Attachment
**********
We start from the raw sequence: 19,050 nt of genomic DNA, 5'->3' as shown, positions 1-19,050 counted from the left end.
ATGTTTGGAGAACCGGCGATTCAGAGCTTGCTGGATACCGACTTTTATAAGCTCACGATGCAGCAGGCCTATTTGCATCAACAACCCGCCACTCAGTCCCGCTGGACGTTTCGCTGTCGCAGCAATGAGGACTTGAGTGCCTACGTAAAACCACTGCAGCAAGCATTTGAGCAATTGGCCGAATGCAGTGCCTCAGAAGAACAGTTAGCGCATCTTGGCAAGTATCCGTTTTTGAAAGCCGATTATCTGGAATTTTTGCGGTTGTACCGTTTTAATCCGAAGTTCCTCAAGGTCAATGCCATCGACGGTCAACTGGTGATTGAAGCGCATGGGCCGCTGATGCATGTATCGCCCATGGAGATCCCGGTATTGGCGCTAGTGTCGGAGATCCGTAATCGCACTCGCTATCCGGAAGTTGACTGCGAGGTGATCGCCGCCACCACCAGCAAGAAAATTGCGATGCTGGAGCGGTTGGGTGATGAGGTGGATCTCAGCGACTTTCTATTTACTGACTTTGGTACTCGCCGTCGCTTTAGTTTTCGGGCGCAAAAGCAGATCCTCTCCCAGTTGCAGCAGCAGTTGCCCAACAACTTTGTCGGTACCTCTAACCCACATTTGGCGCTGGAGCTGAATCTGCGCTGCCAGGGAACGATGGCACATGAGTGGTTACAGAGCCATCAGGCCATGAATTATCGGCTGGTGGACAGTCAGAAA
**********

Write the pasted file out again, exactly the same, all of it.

We start from the raw sequence: 19,050 nt of genomic DNA, 5'->3' as shown, positions 1-19,050 counted from the left end.
ATGTTTGGAGAACCGGCGATTCAGAGCTTGCTGGATACCGACTTTTATAAGCTCACGATGCAGCAGGCCTATTTGCATCAACAACCCGCCACTCAGTCCCGCTGGACGTTTCGCTGTCGCAGCAATGAGGACTTGAGTGCCTACGTAAAACCACTGCAGCAAGCATTTGAGCAATTGGCCGAATGCAGTGCCTCAGAAGAACAGTTAGCGCATCTTGGCAAGTATCCGTTTTTGAAAGCCGATTATCTGGAATTTTTGCGGTTGTACCGTTTTAATCCGAAGTTCCTCAAGGTCAATGCCATCGACGGTCAACTGGTGATTGAAGCGCATGGGCCGCTGATGCATGTATCGCCCATGGAGATCCCGGTATTGGCGCTAGTGTCGGAGATCCGTAATCGCACTCGCTATCCGGAAGTTGACTGCGAGGTGATCGCCGCCACCACCAGCAAGAAAATTGCGATGCTGGAGCGGTTGGGTGATGAGGTGGATCTCAGCGACTTTCTATTTACTGACTTTGGTACTCGCCGTCGCTTTAGTTTTCGGGCGCAAAAGCAGATCCTCTCCCAGTTGCAGCAGCAGTTGCCCAACAACTTTGTCGGTACCTCTAACCCACATTTGGCGCTGGAGCTGAATCTGCGCTGCCAGGGAACGATGGCACATGAGTGGTTACAGAGCCATCAGGCCATGAATTATCGGCTGGTGGACAGTCAGAAA